December 19, 2012
Tdap Vaccine Safe for Use in Older Adults, Study Says

Pasadena, CA—With recent outbreaks of pertussis in the United States and so many infants having regular contact with grandparents, a Kaiser Permanente report offers important new safety information on the use of tetanus-diphtheria-acellular-pertussis (Tdap) vaccine in older adults.

According to study authors, their research provides empirical data “suggesting that immunizing adults aged ≥65 years with Tdap to reduce the risk of pertussis in the elderly and their contacts should not have untoward safety consequences.”

For the study, published recently in the journal Clinical Infectious Diseases, investigators reviewed electronic health records of nearly 120,000 patients older than 65 at seven U.S. health systems from 2006 through 2010.

While researchers found a small increase of injection site reactions 1-6 days following Tdap vaccination, those were no more common than with the tetanus and diphtheria (Td) vaccine. In addition, patients who had received the Td vaccine in the previous five years had no greater rate of reaction from Tdap vaccine than those who had not.

“Published data on the safety of the Tdap vaccine in persons 65 years and older is limited as the vaccine was initially not licensed for this age group,” said study lead author Hung Fu Tseng, PhD, MPH, from Kaiser Permanente Southern California’s Department of Research & Evaluation. “However, as the number of elderly individuals receiving Tdap increases, evaluation of the safety of the vaccine in this population becomes essential.”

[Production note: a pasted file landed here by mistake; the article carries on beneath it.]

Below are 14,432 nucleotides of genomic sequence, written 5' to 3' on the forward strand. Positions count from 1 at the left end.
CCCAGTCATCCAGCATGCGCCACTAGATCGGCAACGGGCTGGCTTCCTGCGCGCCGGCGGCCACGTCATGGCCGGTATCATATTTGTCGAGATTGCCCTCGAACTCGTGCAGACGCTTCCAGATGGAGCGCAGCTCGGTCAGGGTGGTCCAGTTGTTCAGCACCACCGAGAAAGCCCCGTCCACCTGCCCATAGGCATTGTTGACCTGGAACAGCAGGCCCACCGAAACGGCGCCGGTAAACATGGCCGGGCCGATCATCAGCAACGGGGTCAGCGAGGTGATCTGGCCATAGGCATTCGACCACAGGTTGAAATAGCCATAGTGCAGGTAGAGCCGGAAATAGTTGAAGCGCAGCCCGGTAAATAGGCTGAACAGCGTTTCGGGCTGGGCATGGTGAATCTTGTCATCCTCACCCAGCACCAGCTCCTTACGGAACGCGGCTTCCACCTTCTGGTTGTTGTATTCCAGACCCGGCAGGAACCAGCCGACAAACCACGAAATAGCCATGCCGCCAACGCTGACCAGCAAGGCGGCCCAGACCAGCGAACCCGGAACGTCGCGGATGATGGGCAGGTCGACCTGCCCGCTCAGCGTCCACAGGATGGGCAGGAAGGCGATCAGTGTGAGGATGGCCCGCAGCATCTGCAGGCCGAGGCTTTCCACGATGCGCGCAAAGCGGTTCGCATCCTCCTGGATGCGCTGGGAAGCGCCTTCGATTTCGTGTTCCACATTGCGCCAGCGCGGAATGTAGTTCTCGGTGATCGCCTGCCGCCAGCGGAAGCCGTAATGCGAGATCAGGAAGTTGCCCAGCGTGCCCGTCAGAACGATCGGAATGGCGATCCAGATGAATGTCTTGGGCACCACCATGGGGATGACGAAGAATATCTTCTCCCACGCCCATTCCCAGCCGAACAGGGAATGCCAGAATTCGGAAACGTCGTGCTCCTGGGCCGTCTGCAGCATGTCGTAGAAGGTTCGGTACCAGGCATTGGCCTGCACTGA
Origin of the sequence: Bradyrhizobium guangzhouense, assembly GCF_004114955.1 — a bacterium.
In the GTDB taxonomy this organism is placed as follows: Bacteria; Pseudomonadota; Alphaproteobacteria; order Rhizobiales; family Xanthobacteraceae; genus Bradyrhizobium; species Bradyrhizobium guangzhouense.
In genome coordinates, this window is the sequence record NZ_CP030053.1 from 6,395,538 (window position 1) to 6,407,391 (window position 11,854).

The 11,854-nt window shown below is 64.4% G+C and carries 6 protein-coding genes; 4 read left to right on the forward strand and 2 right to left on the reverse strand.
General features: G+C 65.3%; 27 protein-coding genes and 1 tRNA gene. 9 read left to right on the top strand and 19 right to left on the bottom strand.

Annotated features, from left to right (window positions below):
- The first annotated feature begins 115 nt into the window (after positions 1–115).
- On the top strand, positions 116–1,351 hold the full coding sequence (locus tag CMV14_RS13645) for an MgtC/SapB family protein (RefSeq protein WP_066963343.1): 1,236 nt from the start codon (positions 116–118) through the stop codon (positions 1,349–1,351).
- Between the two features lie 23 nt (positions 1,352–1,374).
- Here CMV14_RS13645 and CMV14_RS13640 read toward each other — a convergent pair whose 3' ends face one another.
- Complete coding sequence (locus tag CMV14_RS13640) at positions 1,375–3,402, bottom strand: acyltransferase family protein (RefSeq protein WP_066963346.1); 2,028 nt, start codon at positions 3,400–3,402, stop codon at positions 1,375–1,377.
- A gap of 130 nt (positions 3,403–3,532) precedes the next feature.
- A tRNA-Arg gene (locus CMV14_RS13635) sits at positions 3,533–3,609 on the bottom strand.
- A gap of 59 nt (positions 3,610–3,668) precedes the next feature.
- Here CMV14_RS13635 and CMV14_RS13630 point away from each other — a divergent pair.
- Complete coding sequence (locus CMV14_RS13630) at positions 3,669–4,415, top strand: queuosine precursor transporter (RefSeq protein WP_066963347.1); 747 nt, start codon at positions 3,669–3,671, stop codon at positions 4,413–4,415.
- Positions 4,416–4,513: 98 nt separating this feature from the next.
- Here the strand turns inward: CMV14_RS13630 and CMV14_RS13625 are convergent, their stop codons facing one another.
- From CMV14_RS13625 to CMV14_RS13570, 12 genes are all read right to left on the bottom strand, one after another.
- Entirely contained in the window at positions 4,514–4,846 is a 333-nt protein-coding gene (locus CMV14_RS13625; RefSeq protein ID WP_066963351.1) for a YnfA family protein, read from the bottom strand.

Earlier this year, the CDC’s Advisory Committee on Immunization Practices voted to recommend the use of Tdap in all adults aged 65 years and older. Routine use of Tdap vaccines in adolescents aged 11–18 years in place of TD vaccines has been recommended since 2005.

“Recent outbreaks of whooping cough and infant deaths are a reminder of how serious these infections are and that pertussis immunization is important, particularly since one of the most common sources of pertussis in infants is their relatives, including their grandparents,” Tseng said. “These findings should instill additional confidence for clinicians serving older adult populations in recommending the Tdap vaccine as a safe way to reduce the risk of pertussis infections.”

The number of pertussis cases in the United States rose from just more than 1,000 in 1976 to more than 28,000 cases in 2010. That was the largest number of cases reported in the U.S. since 1959, when 40,000 cases were reported.

U.S. Pharmacist Social Connect